Definition: Percentage of children ages 0-17 with special health care needs who receive coordinated, ongoing, comprehensive care that meets the American Academy of Pediatrics 'medical home' standards (e.g., in 2009-2010, 38.3% of California children with special health care needs received care within a medical home).
Data Source: Child and Adolescent Health Measurement Initiative, Data Resource Center for Child and Adolescent Health, National Survey of Children with Special Health Care Needs; as cited in Children with Special Health Care Needs in California: A Profile of Key Issues, Lucile Packard Foundation for Children’s Health (Jan. 2013).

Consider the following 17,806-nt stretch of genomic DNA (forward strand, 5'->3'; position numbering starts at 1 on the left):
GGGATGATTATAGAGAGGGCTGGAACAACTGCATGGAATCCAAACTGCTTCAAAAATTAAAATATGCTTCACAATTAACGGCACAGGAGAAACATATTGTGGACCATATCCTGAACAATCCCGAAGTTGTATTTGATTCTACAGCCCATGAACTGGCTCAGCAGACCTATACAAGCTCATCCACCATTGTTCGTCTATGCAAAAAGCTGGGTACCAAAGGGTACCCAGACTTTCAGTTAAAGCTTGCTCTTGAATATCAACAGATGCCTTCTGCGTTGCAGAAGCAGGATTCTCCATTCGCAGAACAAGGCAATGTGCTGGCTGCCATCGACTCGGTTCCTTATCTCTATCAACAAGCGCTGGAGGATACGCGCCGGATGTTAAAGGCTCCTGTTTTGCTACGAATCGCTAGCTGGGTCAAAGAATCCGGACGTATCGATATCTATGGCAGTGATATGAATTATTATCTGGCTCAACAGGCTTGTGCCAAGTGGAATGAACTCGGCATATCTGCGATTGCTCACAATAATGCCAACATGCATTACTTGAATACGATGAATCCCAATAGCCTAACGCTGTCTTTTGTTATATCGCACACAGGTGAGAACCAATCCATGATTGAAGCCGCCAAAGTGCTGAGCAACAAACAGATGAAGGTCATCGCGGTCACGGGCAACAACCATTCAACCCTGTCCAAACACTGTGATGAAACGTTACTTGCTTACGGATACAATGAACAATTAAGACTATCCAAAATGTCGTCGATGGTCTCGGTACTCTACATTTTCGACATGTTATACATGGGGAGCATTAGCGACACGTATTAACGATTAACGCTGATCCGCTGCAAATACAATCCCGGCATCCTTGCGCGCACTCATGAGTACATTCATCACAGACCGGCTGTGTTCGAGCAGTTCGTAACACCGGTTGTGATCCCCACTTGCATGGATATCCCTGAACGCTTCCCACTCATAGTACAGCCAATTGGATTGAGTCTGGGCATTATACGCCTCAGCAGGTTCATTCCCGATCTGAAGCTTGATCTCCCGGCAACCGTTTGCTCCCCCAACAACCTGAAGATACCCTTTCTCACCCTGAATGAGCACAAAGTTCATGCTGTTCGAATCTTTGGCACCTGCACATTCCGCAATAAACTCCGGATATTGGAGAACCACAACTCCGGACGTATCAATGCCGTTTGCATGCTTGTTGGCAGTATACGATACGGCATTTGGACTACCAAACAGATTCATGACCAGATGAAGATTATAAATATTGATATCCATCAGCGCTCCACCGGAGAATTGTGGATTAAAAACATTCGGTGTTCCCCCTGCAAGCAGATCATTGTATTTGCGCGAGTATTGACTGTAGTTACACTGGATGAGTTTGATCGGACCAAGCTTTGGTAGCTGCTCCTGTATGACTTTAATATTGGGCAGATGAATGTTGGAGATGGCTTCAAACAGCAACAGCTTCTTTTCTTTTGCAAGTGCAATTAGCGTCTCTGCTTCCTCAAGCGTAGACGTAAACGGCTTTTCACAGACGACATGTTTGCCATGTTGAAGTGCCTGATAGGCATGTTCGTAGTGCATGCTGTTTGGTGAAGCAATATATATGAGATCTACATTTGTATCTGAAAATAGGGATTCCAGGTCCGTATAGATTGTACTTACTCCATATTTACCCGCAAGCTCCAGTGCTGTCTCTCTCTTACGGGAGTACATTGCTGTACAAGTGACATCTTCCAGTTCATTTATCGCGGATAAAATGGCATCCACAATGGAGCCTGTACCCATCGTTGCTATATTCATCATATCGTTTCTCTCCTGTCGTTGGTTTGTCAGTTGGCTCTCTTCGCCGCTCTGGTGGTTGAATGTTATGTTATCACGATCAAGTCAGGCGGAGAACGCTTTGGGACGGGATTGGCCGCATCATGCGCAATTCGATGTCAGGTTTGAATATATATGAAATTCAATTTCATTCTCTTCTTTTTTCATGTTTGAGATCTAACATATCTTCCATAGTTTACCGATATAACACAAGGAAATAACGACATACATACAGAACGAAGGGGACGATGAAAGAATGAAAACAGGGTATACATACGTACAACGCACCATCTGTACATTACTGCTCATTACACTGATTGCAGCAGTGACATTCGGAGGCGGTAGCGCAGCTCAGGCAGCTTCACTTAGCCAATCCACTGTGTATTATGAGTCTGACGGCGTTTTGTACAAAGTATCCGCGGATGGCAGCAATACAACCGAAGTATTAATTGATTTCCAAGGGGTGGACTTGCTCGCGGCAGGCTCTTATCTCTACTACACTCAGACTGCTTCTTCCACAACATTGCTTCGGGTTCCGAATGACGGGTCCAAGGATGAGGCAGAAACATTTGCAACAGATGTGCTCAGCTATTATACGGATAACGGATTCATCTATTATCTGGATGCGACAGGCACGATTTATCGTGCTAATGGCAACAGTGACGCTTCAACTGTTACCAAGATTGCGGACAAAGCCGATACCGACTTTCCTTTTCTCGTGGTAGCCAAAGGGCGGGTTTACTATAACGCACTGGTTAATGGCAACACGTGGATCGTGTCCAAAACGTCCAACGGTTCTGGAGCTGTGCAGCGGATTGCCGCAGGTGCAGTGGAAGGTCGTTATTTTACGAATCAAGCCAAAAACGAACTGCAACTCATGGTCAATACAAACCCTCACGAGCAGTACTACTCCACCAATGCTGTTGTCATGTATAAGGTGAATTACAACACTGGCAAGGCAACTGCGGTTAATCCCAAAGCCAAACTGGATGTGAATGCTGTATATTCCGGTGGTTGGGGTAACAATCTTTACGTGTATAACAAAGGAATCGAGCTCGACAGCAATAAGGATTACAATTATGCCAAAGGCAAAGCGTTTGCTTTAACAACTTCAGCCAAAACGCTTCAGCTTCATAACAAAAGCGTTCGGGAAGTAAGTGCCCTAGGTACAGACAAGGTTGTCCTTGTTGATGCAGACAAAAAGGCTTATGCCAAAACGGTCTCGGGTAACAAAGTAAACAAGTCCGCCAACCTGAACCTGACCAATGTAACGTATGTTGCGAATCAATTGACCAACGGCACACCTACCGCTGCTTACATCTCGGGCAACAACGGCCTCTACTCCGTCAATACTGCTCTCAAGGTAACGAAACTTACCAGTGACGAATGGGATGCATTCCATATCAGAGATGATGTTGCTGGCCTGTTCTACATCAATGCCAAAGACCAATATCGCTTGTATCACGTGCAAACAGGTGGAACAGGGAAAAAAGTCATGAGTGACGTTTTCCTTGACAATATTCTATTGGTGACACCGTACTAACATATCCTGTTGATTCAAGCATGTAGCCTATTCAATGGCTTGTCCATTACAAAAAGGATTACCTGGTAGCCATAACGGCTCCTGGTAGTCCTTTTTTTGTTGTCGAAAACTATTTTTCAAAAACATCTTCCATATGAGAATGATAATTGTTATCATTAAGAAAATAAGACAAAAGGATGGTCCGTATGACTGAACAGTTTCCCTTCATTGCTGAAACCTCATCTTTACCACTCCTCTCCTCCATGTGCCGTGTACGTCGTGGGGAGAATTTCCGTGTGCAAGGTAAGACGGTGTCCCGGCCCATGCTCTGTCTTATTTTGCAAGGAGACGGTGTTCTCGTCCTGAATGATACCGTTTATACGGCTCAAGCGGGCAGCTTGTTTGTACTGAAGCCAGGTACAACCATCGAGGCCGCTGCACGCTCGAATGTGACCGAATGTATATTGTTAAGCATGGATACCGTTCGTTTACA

Footnote: Children with special health care needs are defined as those who have or are at increased risk for a chronic physical, developmental, behavioral, or emotional condition and who also require health and related services of a type or amount beyond that required by children generally. The American Academy of Pediatrics defines a medical home as a model of delivering primary care that is accessible, continuous, comprehensive, family-centered, coordinated, compassionate, and culturally effective. For more information, see http://www.medicalhomeinfo.org. Five of the seven components of medical home and the presence of a personal doctor or nurse are assessed by the National Survey of Children with Special Health Care Needs. To qualify as having a medical home, a child must have a personal doctor or nurse and meet the criteria for adequate care on every needed component.